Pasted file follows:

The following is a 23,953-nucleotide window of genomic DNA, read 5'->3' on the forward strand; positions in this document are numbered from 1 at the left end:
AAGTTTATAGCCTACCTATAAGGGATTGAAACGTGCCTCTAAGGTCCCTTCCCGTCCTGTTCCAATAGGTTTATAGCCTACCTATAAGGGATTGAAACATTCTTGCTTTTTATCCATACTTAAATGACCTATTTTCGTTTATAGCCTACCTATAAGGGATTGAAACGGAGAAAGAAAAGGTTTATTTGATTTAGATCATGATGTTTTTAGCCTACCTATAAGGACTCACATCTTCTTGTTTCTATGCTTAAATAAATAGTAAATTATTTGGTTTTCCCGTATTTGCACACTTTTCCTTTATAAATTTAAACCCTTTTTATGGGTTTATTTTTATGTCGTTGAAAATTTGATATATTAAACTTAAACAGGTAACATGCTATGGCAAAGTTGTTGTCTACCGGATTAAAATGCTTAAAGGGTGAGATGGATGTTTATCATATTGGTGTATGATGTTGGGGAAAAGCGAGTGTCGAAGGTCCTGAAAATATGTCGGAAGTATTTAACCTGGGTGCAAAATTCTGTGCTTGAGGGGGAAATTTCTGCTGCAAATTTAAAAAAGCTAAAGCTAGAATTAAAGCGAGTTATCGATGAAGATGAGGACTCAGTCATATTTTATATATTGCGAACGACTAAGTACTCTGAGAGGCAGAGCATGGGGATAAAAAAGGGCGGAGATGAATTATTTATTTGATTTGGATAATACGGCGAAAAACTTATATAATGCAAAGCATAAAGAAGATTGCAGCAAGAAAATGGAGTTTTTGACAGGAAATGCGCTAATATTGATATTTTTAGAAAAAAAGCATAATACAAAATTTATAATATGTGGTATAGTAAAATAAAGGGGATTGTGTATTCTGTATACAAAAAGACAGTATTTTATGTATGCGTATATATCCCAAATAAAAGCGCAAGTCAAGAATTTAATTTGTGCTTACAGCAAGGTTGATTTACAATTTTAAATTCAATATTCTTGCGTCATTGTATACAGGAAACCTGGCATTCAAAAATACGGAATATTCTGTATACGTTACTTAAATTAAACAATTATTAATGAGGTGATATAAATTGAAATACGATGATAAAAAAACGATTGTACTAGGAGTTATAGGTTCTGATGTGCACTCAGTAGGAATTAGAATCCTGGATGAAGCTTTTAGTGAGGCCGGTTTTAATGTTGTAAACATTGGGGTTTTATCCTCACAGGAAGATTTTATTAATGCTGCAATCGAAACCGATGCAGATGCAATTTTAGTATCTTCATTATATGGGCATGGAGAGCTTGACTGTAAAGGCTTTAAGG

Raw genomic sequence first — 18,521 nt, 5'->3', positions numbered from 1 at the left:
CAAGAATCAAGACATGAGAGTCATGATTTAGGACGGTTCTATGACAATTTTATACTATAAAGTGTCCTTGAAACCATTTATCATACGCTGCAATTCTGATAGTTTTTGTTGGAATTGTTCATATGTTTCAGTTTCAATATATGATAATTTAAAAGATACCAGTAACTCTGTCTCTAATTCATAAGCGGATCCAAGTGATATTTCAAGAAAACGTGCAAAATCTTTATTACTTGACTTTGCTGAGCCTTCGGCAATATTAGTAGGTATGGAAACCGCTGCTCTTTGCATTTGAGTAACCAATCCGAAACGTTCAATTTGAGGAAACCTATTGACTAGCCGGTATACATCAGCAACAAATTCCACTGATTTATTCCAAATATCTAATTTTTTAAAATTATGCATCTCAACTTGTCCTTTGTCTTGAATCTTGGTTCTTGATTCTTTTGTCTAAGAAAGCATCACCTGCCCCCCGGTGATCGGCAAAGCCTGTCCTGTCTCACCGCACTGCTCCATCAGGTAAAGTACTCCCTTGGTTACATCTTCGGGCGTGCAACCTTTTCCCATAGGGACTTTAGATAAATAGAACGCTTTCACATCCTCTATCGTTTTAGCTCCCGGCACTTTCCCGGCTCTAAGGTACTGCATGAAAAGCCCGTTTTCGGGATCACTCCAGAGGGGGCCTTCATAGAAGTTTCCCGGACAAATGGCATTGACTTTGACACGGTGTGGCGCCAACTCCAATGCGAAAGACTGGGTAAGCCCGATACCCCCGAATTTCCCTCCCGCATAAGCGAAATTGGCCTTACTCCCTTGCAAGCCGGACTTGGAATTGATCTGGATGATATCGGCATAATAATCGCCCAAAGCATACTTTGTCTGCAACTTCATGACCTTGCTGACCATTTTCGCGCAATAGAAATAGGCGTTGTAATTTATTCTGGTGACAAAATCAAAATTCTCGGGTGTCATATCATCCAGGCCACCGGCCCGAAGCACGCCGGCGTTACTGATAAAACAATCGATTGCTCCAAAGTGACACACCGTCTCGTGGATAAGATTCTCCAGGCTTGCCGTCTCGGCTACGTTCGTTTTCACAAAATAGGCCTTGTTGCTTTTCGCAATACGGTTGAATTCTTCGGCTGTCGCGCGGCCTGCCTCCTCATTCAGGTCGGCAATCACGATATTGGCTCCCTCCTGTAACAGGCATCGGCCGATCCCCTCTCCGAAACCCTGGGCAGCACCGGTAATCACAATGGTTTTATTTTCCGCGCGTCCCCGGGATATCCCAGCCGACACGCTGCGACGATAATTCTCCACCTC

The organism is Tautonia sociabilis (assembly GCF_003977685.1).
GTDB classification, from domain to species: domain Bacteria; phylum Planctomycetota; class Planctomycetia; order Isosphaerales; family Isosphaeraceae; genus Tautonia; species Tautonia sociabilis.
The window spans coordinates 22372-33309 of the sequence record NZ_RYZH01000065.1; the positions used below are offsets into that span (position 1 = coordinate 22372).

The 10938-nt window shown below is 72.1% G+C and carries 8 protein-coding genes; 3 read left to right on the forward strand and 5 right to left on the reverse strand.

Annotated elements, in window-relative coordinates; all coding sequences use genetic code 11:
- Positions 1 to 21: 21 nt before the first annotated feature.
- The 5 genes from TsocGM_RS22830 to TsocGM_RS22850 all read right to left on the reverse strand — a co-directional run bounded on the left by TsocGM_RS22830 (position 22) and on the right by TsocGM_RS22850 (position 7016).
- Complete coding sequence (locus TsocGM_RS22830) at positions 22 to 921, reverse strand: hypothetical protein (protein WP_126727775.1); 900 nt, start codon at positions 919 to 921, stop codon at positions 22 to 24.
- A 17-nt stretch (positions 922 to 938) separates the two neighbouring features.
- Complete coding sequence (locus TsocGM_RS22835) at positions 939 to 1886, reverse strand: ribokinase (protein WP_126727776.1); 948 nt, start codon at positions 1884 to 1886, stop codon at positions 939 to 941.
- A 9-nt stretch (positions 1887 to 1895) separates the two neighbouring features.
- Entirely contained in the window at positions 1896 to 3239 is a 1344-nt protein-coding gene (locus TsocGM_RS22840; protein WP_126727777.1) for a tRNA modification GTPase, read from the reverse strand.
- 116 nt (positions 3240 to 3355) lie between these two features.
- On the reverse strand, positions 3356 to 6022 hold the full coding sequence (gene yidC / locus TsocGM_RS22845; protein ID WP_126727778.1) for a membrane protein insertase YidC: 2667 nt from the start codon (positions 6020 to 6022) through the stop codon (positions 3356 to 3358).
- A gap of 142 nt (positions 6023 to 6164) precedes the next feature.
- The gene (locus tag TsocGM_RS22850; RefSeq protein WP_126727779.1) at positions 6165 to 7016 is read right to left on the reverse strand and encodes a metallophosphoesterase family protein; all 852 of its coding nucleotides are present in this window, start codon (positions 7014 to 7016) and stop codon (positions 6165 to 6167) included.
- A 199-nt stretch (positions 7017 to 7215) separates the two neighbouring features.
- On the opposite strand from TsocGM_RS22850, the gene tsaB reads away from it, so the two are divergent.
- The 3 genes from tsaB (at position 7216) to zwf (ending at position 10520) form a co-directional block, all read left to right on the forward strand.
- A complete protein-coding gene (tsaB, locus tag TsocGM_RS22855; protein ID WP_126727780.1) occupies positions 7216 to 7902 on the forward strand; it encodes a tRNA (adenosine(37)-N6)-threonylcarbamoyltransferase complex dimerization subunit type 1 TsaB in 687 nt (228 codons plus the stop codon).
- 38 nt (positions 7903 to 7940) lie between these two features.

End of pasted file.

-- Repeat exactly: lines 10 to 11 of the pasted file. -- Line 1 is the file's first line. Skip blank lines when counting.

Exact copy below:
- Positions 1 to 21: 21 nt before the first annotated feature.
- The 5 genes from TsocGM_RS22830 to TsocGM_RS22850 all read right to left on the reverse strand — a co-directional run bounded on the left by TsocGM_RS22830 (position 22) and on the right by TsocGM_RS22850 (position 7016).